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How To Learn Sign Language

Sign Language News (Texas Country Reporter)


To most folks, a day working from home means
time all alone and taking it easy. And while telecommuting does come with its
own benefits, Alex Abenchuchan isn’t like most people. First thing every morning he’s in his office
searching for the most important new stories of the day and getting ready to connect with
hundreds and thousands of people from his home in Buda. ALEX: Really, my bread and butter is the daily
news that I do here in my home studio and the things that I’m covering from the news
stories I’m finding on the internet. I’ll usually pick around eight news stories
and then distribute it online. First it felt funny, it felt like, as if I
was talking to myself. I didn’t know if people were even gonna like
it. BOB: Uncertainty did not stop him from stepping
into the spotlight. Three years ago, Alex started doing something
that would not have been possible without social media. Delivering an online newscast from his spare
bedroom entirely in American Sign Language. So I was born deaf and both of my parents
are deaf as well, so I grew up with American Sign Language as my primary language. I can remember when Russia was doing the annex
of Crimea. Huge news story. I noticed that the deaf community wanted to
know what it was that was going on but they wanted to have it accessed in American Sign
Language. There’s a bit of a disconnect between the
deaf community being able to keep up with the news. A lot of deaf people enjoy reading captions
but reading captions isn’t the same as having it in your own native language when you’re
watching the news. So I had decided to do just a short little
video to explain what it was that was going on and I posted it to Facebook and it got
shared over 300 times. Social media has really just changed the game. I can do everything right here with a computer
and a camera and do the same work. I’m just able to do it and if people like
what you’re doing, you know, your viewership will increase. BOB: Lights, camera, action. And so The Daily Moth was born. Fluttering into the streets of the information
super highway. When responses started pouring in from all
over, Alex took it as a sign to keep going. Now he receives hundreds of comments, thumbs
up, and even art from appreciative fans. ALEX: I always get emails, comments everyday,
just saying, ‘thank you so much for doing this.’ Sometimes I’ll meet someone in person and
they’ll ask, you know, ‘hey can I take a selfie with you?’ You’re a celebrity. Uh, yeah, in the deaf community. Yeah, there’s a lot of recognition that I’ve
got because lots of people are watching. The hearing community doesn’t know me, I’m
kind of hidden in their world. BOB: Well, his face may not be on the cover
of tabloids but Alex does deserve some fame. Behind the door of The Daily Moth is a one
man band. And a tour of his tiny studio is proof.. And so this is where the magic is happening. BOB: …that it’s all still very homegrown. But shining a light on a community spread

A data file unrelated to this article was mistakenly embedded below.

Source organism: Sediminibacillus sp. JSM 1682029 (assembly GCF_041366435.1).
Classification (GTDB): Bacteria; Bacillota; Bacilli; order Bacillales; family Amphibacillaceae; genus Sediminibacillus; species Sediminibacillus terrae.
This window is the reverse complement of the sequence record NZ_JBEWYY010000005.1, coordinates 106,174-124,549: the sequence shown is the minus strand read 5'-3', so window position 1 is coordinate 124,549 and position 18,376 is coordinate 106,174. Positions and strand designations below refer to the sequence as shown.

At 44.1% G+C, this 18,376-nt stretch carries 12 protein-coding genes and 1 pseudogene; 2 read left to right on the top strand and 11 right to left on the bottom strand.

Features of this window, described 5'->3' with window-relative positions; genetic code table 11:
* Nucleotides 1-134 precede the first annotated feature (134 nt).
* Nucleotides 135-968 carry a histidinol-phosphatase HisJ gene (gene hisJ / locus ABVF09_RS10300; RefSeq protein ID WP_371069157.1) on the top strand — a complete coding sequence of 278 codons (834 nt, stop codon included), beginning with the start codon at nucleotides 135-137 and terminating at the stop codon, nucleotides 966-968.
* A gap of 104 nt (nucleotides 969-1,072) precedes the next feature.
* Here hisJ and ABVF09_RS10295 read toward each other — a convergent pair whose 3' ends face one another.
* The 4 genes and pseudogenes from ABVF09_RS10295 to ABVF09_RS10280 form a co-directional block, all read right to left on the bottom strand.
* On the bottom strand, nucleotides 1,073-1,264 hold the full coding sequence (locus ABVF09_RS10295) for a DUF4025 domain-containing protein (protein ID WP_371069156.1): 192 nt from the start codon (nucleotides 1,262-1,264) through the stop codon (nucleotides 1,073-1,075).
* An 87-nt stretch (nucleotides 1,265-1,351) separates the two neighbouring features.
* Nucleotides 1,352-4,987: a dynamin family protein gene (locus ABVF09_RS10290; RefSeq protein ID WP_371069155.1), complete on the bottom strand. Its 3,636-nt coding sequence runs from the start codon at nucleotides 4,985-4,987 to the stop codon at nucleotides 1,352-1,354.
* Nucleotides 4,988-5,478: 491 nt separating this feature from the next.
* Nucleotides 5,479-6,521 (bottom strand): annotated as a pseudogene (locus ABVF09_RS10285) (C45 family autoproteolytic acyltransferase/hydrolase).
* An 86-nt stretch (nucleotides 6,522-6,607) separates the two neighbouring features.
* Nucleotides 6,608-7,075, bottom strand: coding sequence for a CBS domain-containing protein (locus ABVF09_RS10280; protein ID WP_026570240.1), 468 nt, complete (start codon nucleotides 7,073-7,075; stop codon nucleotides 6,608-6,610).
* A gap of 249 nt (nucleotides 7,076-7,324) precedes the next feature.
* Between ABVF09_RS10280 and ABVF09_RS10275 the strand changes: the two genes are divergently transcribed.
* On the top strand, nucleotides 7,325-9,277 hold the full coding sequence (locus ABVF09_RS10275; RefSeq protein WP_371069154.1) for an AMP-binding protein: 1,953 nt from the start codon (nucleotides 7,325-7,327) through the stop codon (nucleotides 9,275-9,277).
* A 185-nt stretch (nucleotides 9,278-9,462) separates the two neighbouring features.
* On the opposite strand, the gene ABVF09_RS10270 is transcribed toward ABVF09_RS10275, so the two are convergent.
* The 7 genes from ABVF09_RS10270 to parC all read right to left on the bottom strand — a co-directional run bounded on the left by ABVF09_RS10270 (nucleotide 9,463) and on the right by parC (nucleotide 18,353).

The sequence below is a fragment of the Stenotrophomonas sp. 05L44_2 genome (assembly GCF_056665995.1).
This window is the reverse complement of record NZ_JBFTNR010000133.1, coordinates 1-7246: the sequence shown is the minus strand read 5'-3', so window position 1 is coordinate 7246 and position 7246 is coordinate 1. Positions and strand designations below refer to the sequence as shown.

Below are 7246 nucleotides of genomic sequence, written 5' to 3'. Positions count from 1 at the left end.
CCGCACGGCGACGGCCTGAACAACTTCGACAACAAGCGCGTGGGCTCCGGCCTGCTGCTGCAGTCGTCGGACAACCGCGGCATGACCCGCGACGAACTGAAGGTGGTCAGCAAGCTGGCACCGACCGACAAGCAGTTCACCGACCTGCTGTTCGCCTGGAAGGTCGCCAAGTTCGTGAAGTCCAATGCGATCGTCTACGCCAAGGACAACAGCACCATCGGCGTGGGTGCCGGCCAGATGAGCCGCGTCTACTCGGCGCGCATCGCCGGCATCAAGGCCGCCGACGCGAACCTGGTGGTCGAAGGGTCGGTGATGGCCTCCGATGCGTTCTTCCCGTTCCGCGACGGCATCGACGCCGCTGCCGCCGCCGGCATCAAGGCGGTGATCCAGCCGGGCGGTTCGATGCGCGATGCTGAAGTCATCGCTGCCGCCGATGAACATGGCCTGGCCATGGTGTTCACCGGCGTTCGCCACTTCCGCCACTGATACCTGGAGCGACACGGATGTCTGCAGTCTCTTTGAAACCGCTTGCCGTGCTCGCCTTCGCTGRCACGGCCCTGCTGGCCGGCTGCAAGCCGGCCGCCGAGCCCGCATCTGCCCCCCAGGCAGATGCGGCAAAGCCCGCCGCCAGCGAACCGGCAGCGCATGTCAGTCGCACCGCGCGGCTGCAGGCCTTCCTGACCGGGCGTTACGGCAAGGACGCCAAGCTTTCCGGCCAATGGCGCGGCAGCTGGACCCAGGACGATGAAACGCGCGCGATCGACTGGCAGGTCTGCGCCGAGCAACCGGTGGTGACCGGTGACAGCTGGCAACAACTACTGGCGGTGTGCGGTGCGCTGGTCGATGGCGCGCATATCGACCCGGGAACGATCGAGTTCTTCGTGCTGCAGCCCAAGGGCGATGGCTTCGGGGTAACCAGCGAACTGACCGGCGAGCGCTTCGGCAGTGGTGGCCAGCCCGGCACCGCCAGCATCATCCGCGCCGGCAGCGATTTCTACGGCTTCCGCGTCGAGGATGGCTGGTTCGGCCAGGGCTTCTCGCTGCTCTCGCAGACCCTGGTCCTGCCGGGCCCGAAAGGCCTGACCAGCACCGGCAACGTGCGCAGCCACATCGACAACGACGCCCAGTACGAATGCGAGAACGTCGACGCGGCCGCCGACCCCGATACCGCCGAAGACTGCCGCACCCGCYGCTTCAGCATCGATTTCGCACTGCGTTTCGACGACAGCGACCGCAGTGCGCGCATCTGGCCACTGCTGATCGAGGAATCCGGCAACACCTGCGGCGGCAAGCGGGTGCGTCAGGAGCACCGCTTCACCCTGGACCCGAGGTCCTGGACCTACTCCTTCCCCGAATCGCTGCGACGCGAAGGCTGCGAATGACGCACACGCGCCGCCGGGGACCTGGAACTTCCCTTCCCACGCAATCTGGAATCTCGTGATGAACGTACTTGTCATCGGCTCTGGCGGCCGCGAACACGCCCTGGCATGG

across the world. While other countries are very condensed and
everyone is born into the same culture and has the same food and has a very similar experience
growing up, for us in the deaf community, I might be the only deaf person in the house. ASL is kind of what connects us. I use my toe to control it and then I’ll do
my sign language from there. That’s amazing! And there are hearing people that can learn
American Sign Language as well. Hello, I’ve got a special guest here today
and what’s your name? Kelli, and Kelli is from BOTH: Texas Country Reporter. Report. Report. Report-er, there you go We can’t grow ear
cells so it’s tuff for us to join you but you can always join us. The internet and social media’s been so important
’cause I feel this connection of what it is that’s going on out in the world. American Sign Language is it’s own language. It has its own grammar, it has its own rules,
its own structure, it is its own culture. Deaf people depend on lights to see each other
signing, so when we come to a place that’s really dark, we tend to gather where the light
is brightest, so that we as deaf people are kind of like moths. So it’s kind of funny, it’s a deaf culture
thing to be a moth, so that’s where the show’s name came from The Daily Moth. There’s kind of this, like, looking down on
us, but you gotta understand that for me and for the rest of the deaf community it’s our
own reality. We’re fine, we’re doing well. We wanna be viewed as equals. And the world is unlimited. There’s so many languages, cultures, people
all around the world, it’s impossible to experience everyone’s life. But, you know, is one superior to another? I think we’re all just equal. I think we have different experiences based
on our upbringing and, you know, being deaf is just one of those diverse parts of life. BOB: Deaf humor, deaf culture, deaf news,
all bringing the deaf community closer together. Using visual language rich with expression,
The Daily Moth is a testament to the human desire for connection, the need to feel understood
that all of share. And for Alex Abenchuchan, well, that’s what
it’s all about. Everyone wants to find their purpose in life. I love getting to be behind the camera, to
do news, and to use American Sign Language to meet all these different people. I also feel like I’m giving a service to the
community that they’re benefiting from, so it’s a beautiful thing and I want to continue
doing this for a while.

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